Posted on January 19, 2011 · Posted in TBI Voices
This entry is part 17 of 19 in the series Angela

Impaired Relationships After Traumatic Brain Injury: Part Seventeen of Angela’s Story

Impaired Relationships After Traumatic Brain Injury is another issue Angela faces. If Angela can’t work, can she at least be a wife, a domestic partner?  Sadly, this is another role that despite her best efforts has proven to be too cognitively and emotionally challenging for her.

I want to be everything to (my partner) and I know how to.  I am actually really good at knowing when somebody is struggling or has a challenge that they’re overcoming and I know how to fix their problem, but in doing so I don’t pay attention to my own at all problems.

I was 100 percent committed to this relationship and whatever was needed in that relationship so if I’m supposed to go to a party or an event, I can’t for whatever reason plan to do something else before that because I’m so concerned about making sure that I’m available when this other thing happens, and so a relationship for me eventually, if that ever becomes something that’s realistic, a partner’s going to have to be able to help me, almost as if kind of like a kid.

Damaged Frontal Lobe Causes Impaired Relationships After Traumatic Brain Injury

Impaired relationships after traumatic brain injury are just another obstacle that brain injured survivors face. We learn to become adults in a frontal lobes through a generation long development of social skills, understanding other people and empathy. As we learn to become adults there, we can also lose our capacity to fully function as an adult because of an injury to the frontal part of our brain.  This proves to be the most illusive aspect of treating the brain injured survivor because there is no Ipad program called “Maturity.”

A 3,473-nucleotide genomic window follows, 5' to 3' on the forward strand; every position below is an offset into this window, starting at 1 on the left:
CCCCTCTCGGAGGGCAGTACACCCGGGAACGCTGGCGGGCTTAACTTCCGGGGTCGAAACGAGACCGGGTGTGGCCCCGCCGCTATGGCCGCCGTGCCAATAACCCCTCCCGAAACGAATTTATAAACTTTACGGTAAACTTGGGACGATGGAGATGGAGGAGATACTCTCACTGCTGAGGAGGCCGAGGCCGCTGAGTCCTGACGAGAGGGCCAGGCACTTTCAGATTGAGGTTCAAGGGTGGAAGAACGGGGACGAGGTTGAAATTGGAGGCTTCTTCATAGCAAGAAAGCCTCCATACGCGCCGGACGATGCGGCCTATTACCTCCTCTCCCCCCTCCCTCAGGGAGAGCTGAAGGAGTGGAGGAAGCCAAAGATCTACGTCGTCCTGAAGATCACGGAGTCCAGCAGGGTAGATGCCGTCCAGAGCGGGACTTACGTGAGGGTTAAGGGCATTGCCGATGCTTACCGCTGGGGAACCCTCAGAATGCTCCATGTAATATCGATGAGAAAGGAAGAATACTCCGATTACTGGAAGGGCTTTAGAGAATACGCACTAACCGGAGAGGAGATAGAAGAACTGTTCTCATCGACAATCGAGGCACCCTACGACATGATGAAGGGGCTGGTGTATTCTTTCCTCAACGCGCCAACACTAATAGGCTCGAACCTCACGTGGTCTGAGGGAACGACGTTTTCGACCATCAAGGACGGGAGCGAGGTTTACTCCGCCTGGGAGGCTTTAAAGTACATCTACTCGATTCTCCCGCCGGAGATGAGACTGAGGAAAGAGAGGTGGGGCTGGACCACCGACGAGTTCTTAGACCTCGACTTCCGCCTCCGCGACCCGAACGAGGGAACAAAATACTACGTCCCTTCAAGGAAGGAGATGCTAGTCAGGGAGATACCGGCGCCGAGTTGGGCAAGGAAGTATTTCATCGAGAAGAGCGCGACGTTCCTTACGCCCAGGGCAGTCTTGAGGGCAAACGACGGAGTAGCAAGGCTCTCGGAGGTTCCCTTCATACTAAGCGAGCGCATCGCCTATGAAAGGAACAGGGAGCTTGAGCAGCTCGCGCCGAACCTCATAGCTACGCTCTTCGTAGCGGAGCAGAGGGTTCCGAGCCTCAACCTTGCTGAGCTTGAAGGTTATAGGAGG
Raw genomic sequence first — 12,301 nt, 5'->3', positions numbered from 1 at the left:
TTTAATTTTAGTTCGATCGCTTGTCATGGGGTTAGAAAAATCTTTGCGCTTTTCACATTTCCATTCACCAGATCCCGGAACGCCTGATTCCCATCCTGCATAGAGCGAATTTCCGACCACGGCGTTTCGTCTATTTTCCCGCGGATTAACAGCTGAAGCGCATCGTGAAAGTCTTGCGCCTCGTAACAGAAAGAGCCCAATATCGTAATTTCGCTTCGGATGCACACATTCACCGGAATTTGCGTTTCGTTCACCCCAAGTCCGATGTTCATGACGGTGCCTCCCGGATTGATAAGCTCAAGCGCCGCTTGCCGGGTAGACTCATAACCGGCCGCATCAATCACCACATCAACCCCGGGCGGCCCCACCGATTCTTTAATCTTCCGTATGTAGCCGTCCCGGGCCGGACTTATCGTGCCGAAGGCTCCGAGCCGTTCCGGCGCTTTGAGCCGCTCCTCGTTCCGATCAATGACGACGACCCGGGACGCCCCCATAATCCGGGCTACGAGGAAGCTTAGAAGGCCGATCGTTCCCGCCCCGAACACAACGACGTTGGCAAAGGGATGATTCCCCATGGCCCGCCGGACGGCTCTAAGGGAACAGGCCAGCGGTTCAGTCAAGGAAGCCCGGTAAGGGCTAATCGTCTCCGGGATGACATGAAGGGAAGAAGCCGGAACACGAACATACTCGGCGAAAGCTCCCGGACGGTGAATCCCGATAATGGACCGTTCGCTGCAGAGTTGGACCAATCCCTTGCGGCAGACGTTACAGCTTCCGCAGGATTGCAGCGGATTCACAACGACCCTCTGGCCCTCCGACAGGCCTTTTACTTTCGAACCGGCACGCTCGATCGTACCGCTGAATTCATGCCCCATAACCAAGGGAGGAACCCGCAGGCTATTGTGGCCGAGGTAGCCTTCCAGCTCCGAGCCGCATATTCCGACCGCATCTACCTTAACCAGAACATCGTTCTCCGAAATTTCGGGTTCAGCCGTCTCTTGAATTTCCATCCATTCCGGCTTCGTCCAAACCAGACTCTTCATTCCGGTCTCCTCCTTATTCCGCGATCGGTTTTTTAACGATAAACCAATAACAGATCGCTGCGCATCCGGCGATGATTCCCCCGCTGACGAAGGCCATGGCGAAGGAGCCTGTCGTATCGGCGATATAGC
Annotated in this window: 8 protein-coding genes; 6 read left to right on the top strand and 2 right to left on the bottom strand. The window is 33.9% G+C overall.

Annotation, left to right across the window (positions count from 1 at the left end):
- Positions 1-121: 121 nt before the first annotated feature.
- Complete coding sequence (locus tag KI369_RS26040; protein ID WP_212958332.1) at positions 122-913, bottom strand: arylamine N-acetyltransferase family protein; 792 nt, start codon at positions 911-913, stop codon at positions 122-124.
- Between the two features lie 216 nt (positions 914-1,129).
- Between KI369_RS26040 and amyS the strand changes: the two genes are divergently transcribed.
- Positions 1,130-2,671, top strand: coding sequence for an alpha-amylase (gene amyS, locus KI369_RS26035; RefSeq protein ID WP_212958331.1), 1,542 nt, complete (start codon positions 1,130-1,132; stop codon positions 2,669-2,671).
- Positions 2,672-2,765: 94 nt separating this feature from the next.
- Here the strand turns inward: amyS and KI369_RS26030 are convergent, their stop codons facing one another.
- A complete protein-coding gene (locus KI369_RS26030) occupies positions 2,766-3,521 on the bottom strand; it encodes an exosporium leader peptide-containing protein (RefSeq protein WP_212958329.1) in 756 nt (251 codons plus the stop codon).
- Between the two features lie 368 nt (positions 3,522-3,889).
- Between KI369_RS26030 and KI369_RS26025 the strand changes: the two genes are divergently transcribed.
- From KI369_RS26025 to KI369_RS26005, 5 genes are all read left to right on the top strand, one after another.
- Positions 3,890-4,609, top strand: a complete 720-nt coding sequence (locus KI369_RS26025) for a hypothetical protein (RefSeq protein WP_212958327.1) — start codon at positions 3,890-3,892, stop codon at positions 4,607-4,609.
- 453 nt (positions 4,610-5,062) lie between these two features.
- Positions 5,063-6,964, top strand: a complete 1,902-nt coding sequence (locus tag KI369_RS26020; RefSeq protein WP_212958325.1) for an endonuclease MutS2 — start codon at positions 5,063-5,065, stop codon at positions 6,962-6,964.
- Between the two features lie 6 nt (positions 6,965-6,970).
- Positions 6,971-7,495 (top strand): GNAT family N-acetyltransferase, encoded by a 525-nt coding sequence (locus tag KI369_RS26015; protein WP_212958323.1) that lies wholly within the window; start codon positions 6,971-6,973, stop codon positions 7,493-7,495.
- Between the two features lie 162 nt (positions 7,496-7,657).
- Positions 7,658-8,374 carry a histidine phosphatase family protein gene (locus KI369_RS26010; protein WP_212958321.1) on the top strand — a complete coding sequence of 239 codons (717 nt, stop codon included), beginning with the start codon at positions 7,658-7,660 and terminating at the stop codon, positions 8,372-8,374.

I mean I need somebody that kind of provides me guidance on what is realistic to accomplish in a day because if there was a choice of things to do and one takes care of the person, my partner, and one takes care of me, I’m going to take care of the person because I’m not really sure about what I’m supposed to do for me.

The need to love and be loved is not eliminated by a brain injury, just made so much more difficult because of impaired relationships after Traumatic Brain Injury.

I want to know that I did something and I did it well, and loving is one thing I know I can do well.

Intimacy is one of the most troubling areas of deficit in the brain injured person. To be a good lover, to give and receive pleasure, requires empathy, concentration, selflessness and an appreciation of subtle cues coming from your significant other.  How these difficulties manifest itself can follow numerous patterns, depending on the premorbid desires of the injured person and the location and extent of the pathology.  Yet it is an expected and tragic loss.

For Part Eighteen of Angela’s Story, click here.

About the Author

Attorney Gordon S. Johnson, Jr.
Past Chair Traumatic Brain Injury Litigation Group, American Association of Justice :: 800-992-9447